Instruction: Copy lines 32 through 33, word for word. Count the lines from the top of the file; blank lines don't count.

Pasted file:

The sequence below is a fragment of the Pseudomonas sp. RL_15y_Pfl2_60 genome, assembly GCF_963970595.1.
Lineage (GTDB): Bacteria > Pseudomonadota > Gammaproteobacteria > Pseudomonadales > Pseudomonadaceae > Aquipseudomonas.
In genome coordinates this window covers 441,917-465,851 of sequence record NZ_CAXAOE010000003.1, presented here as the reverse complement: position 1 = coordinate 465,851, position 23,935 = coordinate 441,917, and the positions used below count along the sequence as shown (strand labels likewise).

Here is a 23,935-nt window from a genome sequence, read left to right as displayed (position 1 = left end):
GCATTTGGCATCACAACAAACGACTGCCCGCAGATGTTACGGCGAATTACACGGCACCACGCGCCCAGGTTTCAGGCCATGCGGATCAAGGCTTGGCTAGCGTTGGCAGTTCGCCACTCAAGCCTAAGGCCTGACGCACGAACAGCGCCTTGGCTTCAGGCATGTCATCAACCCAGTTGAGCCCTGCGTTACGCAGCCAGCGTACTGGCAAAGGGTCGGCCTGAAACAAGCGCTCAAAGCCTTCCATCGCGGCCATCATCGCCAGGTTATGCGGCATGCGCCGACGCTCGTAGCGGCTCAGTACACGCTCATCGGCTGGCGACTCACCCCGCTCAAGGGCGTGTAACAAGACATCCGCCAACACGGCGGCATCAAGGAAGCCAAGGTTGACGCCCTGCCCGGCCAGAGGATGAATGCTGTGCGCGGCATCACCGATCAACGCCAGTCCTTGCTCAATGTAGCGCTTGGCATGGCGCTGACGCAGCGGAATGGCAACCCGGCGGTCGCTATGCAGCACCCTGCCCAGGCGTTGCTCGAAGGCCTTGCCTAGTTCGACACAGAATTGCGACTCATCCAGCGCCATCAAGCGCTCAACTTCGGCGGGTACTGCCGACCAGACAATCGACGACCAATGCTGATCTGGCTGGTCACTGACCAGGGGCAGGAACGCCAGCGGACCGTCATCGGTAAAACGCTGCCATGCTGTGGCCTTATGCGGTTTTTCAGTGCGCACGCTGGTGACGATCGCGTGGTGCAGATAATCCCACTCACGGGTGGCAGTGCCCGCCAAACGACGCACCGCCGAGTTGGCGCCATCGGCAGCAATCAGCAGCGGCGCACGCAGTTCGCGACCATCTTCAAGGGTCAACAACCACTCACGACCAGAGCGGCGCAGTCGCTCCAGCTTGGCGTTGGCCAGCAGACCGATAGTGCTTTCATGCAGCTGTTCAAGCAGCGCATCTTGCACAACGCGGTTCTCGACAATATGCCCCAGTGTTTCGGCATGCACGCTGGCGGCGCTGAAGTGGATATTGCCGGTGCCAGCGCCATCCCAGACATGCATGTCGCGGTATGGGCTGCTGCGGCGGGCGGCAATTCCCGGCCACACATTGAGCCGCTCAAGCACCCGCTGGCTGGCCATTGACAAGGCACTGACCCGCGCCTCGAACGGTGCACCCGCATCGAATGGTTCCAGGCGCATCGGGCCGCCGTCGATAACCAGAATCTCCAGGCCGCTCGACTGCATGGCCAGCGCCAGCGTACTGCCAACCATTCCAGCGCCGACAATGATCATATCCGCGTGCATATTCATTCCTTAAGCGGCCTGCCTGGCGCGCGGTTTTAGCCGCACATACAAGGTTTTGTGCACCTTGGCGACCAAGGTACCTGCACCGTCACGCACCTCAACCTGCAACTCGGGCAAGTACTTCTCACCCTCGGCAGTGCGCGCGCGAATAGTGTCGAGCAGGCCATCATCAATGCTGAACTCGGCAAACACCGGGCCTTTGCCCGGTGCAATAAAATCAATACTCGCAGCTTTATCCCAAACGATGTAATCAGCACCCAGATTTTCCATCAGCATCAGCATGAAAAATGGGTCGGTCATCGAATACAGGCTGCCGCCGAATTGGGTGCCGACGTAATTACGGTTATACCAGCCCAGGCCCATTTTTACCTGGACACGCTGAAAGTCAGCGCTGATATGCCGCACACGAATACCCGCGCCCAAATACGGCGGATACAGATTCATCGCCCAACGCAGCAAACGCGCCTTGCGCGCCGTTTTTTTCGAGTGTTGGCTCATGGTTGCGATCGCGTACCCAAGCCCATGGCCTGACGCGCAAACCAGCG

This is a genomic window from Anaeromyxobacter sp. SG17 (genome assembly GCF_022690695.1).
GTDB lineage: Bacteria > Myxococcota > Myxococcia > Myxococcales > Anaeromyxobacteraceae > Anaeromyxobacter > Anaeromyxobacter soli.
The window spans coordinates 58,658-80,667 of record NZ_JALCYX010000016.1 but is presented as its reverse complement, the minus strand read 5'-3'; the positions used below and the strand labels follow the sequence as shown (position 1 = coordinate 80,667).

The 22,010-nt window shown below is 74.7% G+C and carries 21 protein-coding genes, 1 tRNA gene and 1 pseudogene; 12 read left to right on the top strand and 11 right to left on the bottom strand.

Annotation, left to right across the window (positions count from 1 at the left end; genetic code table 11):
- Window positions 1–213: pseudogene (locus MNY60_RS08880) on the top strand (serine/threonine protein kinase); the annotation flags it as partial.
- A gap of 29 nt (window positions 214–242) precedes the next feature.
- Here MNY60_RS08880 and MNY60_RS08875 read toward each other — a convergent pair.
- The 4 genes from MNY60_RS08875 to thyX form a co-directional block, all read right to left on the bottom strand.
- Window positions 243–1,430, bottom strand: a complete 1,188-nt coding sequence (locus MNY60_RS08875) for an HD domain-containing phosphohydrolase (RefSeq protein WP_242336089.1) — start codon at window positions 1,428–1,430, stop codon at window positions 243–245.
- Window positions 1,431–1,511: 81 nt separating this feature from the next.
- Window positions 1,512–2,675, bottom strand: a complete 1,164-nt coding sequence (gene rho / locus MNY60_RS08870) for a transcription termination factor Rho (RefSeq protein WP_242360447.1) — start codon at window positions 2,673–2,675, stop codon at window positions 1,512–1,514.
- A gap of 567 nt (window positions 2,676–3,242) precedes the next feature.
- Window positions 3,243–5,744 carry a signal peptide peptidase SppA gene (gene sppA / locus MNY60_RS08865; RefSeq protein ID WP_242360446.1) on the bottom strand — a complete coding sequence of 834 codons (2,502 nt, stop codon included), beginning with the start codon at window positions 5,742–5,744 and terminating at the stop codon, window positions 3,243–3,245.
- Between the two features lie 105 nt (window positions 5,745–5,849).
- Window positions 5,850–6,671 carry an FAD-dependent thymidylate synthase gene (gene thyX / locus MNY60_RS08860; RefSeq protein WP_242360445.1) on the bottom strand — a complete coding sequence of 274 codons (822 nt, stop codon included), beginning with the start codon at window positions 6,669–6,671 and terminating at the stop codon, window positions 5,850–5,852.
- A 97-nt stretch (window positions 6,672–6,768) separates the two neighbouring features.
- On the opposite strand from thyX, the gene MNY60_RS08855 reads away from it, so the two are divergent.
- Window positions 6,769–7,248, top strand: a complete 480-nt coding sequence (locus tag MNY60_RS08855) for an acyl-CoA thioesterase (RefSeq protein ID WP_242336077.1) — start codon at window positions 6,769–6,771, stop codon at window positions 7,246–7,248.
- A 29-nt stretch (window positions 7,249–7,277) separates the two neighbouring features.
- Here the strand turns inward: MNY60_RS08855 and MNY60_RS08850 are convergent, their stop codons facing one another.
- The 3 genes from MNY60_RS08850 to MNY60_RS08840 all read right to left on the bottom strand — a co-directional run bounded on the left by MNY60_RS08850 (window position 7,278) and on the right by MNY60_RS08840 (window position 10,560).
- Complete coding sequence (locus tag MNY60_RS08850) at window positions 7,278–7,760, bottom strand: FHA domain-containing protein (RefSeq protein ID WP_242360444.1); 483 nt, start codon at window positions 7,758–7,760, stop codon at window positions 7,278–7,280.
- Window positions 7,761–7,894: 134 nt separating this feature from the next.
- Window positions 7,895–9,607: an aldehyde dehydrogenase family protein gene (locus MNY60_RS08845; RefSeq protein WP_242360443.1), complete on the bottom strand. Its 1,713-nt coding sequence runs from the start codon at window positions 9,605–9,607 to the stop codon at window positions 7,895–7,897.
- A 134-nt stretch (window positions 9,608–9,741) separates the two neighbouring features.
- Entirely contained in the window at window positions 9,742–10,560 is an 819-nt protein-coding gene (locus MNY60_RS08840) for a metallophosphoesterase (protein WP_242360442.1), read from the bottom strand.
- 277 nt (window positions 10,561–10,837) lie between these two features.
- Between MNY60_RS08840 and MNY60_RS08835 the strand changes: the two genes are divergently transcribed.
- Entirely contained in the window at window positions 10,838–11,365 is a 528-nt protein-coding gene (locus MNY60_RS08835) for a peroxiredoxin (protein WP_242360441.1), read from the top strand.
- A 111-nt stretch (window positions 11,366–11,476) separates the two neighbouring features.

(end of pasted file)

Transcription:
- Entirely contained in the window at window positions 9,742–10,560 is an 819-nt protein-coding gene (locus MNY60_RS08840) for a metallophosphoesterase (protein WP_242360442.1), read from the bottom strand.
- 277 nt (window positions 10,561–10,837) lie between these two features.